By Chioma Umeha
The National Agency for Food, Drug Administration and Control (NAFDAC) has called for expansion and sustenance of food fortification programme in Nigeria.
According to the agency, this call becomes imperative considering the devastating effects of malnutrition and poor dietary intake in the country. Mrs Yetunde Oni, the acting Director General of NAFDAC, made the call during a National Fortification Alliance (NFA) meeting in Lagos, recently.
Speaking at the occasion, Oni noted that out of about 21 widely known micronutrients, five of them – vitamin A, Iron, Iodine, Zinc and folic acid – are of public health significance.
The NAFDAC boss said that they contribute significantly to good health and are necessary for proper growth and development of the body and for human survival.
According to her, infants, young children, teenagers, pregnant and breast feeding mothers are prone to malnutrition hence require additional nutrients all the time.
She emphasised that one in four children under the age of five suffers from vitamin A deficiency and that 31 per cent of mothers in Nigeria are iodine deficient.
She further said available statistics show that nutrition contributes to over 50 per cent child mortality in Nigeria. These statistics, she noted, make it unimaginable to question the importance of micronutrients to achieving the socio economic development of any country and attaining the Sustainable Development Goals (SDG).
Oni said that in order to meet UN’s set targets, NAFDAC developed the Vitamin A Food Fortification Regulations in 2005.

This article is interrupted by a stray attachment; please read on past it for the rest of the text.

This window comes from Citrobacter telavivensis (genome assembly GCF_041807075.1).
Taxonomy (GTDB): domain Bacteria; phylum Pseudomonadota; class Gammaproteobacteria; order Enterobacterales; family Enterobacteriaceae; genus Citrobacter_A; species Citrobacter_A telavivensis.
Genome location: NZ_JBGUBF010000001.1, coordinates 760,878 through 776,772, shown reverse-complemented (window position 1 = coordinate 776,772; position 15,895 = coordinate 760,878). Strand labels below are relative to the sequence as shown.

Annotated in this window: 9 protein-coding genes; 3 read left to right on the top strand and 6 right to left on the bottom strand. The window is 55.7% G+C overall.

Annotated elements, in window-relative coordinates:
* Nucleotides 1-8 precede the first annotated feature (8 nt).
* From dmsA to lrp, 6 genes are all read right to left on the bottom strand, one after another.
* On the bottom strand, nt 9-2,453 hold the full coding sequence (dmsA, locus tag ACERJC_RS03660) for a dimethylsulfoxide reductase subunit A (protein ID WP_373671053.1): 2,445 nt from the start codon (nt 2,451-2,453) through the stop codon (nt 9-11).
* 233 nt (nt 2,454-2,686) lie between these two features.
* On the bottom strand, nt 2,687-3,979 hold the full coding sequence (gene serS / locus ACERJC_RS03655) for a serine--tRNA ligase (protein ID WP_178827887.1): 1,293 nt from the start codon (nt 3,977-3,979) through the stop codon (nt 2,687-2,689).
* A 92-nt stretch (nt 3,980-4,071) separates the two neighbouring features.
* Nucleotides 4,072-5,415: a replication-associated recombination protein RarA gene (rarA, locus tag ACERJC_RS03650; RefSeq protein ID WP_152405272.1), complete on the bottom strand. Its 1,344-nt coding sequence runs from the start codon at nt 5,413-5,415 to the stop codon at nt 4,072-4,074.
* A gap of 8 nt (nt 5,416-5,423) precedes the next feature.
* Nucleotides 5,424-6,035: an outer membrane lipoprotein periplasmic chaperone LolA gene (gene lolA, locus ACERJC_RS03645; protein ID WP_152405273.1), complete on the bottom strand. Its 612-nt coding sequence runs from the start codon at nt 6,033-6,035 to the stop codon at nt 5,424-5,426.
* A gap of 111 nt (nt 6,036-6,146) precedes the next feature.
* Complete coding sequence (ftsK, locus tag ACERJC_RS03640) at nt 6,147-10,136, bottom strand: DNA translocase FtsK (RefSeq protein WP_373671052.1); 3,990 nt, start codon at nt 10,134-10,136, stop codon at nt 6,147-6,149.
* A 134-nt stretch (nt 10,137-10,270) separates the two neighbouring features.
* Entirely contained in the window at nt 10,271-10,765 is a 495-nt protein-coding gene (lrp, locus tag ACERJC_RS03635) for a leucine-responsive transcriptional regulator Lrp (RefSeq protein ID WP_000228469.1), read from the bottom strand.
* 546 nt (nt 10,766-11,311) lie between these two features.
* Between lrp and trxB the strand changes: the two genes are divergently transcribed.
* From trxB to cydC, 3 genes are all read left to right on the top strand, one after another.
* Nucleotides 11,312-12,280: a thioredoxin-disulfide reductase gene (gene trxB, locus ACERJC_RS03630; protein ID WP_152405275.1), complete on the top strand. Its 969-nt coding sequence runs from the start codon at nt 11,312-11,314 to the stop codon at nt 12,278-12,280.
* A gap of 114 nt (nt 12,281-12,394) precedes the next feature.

The acting NAFDAC boss said that among other contents, the regulations address issues ranging from prohibition of manufacture, importation, exportation, advertisement, distribution and sale of any designated food vehicle that is not fortified with vitamin A and other elements as prescribed.
The NAFDAC DG also said that the regulations address control of advertisement of vitamin A fortified foods – to be censored and given permit before use.
Others are: Labelling requirements for vitamin A fortified foods; Logo on all packaged Vitamin A fortified food-an eye with letter ‘’A’’ inside it; packaging specifications and interpretations.
Also, regulations also covers penalty for non-compliance, which includes administrative fines and prosecution legislators without penalty for violations, will be futile.
She acknowledged that the support of international organizations and relevant development partners such as Global Alliance for Improved Nutrition (GAIN), United Nations Children’s Fund (UNICEF) and Micronutrient Initiative (MI), Nigeria has attained remarkable success in addressing micronutrient deficiency problems.
These successes include: Certification of Nigeria as Universal Salt Iodization (USI) compliant in November/December 2005 and celebrated in Istanbul, Turkey, on April 17, 2007; packaging of table salt in smaller pack sizes of 1Kg, 500g, 250g and 100g;identification and procurement of iodine test kits for rapid quality monitoring.
Others are: Upgrading of a laboratory for Reference Standards at the University College Hospital (UCH), Ibadan. This serves as Iodine Laboratory for Nigeria.
The next is institution of functional Iodine Deficiency Disorder (IDD)/ USI Taskforce.
While pledging NAFDAC’s support towards the success of the National Fortification Alliance Programme, Mrs Oni tasks stakeholders to be committed to the mandate of the NFA.